And in Toronto we helped provide free high quality advice and support services to refugees and other newcomers.
The main goal of CFSC’s criminal justice work is to eliminate the punitive mindset that pervades society and justice systems by transforming harmful approaches to ones that are healing.
This year we continued work to advance our vision of a transformative justice—promoting responses to crime that are healing rather than causing further harms.
Our education efforts in this area included this brief video we made explaining five effective alternatives to prison:
We continue to collaborate with the Canadian Coalition for Children with Incarcerated Parents. We host the Coalition’s website and help members work together to promote greater respect for children’s rights in Canada.
One form this took is in creating a report and infographic to raise awareness about the number of children with a parent in Canada’s jails and prisons. We also were among the presenters of an educational webinar delivered to over 150 front line practitioners who work with children and youth. Feedback made it clear that participants gained new insights on the realities faced by children with incarcerated parents.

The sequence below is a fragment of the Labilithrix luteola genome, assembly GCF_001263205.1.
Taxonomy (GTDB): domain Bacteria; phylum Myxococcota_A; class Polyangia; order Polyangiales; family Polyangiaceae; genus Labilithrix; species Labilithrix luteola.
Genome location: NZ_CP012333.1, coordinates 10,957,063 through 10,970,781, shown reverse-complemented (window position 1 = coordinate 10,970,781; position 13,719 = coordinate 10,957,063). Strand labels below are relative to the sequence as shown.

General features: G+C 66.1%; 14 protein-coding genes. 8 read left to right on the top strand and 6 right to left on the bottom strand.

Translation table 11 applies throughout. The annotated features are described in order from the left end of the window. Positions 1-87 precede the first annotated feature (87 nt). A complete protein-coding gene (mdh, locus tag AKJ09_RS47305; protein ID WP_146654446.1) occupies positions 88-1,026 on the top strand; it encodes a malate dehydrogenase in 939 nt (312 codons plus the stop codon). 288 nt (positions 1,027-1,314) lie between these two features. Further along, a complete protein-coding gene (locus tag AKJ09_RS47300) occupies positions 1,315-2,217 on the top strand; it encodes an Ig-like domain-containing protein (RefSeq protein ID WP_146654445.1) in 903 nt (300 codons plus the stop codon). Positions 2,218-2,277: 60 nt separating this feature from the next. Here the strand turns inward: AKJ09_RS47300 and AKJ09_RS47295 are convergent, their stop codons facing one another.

We participated in multiple consultations and on advisory groups to engage with different levels of government, with academics, and with like-minded organizations. We sent educational information and resources to many incarcerated people and chaplains across the country. And we gave financial support for several initiatives helping families and incarcerated persons: through letter writing to those on the inside, through restorative justice housing, and through providing relationships and support to people who’ve just been released from prison.
Your values at work in the world
All of these efforts toward justice and peace are yours. Please, donate now.
At CFSC we’re boldly testing nonviolent solutions every day. We know that this work reaches far beyond what we can convey in a short report.
We’re always seeking to discern the truth and be moved by it to help those who need our solidarity and support.
This means that much of what we accomplish happens through relationships and quiet conversations. It doesn’t happen in the public eye. It’s not something we can easily explain.
Still, we hope that this Annual Accountability Report has given you a taste of just a few of the many accomplishments that donors like you have helped realize in the past year.
As a supporter of Canadian Friends Service Committee, you make a difference every single day.